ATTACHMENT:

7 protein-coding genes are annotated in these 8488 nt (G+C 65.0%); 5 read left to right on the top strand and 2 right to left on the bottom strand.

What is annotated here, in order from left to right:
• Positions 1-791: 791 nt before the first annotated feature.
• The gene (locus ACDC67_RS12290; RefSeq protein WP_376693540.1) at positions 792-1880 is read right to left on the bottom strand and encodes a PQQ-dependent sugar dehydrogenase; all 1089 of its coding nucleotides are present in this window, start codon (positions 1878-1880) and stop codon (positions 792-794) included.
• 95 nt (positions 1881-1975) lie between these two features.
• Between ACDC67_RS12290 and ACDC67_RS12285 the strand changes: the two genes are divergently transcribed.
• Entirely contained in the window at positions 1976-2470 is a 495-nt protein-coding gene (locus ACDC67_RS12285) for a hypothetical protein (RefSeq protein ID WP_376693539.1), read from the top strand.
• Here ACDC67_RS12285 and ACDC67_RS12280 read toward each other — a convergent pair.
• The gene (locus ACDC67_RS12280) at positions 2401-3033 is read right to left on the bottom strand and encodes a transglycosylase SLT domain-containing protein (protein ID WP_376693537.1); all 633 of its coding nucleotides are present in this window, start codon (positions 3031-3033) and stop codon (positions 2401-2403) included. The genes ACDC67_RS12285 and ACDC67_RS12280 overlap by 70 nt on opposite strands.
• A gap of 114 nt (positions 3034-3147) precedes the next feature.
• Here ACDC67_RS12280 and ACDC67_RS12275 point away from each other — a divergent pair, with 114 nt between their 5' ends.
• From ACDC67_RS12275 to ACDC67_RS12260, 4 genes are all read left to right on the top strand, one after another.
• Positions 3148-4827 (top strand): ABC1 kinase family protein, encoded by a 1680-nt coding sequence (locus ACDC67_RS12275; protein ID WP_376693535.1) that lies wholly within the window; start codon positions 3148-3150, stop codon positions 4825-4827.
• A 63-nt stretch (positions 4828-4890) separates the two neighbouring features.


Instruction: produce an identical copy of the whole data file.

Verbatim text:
7 protein-coding genes are annotated in these 8488 nt (G+C 65.0%); 5 read left to right on the top strand and 2 right to left on the bottom strand.

What is annotated here, in order from left to right:
• Positions 1-791: 791 nt before the first annotated feature.
• The gene (locus ACDC67_RS12290; RefSeq protein WP_376693540.1) at positions 792-1880 is read right to left on the bottom strand and encodes a PQQ-dependent sugar dehydrogenase; all 1089 of its coding nucleotides are present in this window, start codon (positions 1878-1880) and stop codon (positions 792-794) included.
• 95 nt (positions 1881-1975) lie between these two features.
• Between ACDC67_RS12290 and ACDC67_RS12285 the strand changes: the two genes are divergently transcribed.
• Entirely contained in the window at positions 1976-2470 is a 495-nt protein-coding gene (locus ACDC67_RS12285) for a hypothetical protein (RefSeq protein ID WP_376693539.1), read from the top strand.
• Here ACDC67_RS12285 and ACDC67_RS12280 read toward each other — a convergent pair.
• The gene (locus ACDC67_RS12280) at positions 2401-3033 is read right to left on the bottom strand and encodes a transglycosylase SLT domain-containing protein (protein ID WP_376693537.1); all 633 of its coding nucleotides are present in this window, start codon (positions 3031-3033) and stop codon (positions 2401-2403) included. The genes ACDC67_RS12285 and ACDC67_RS12280 overlap by 70 nt on opposite strands.
• A gap of 114 nt (positions 3034-3147) precedes the next feature.
• Here ACDC67_RS12280 and ACDC67_RS12275 point away from each other — a divergent pair, with 114 nt between their 5' ends.
• From ACDC67_RS12275 to ACDC67_RS12260, 4 genes are all read left to right on the top strand, one after another.
• Positions 3148-4827 (top strand): ABC1 kinase family protein, encoded by a 1680-nt coding sequence (locus ACDC67_RS12275; protein ID WP_376693535.1) that lies wholly within the window; start codon positions 3148-3150, stop codon positions 4825-4827.
• A 63-nt stretch (positions 4828-4890) separates the two neighbouring features.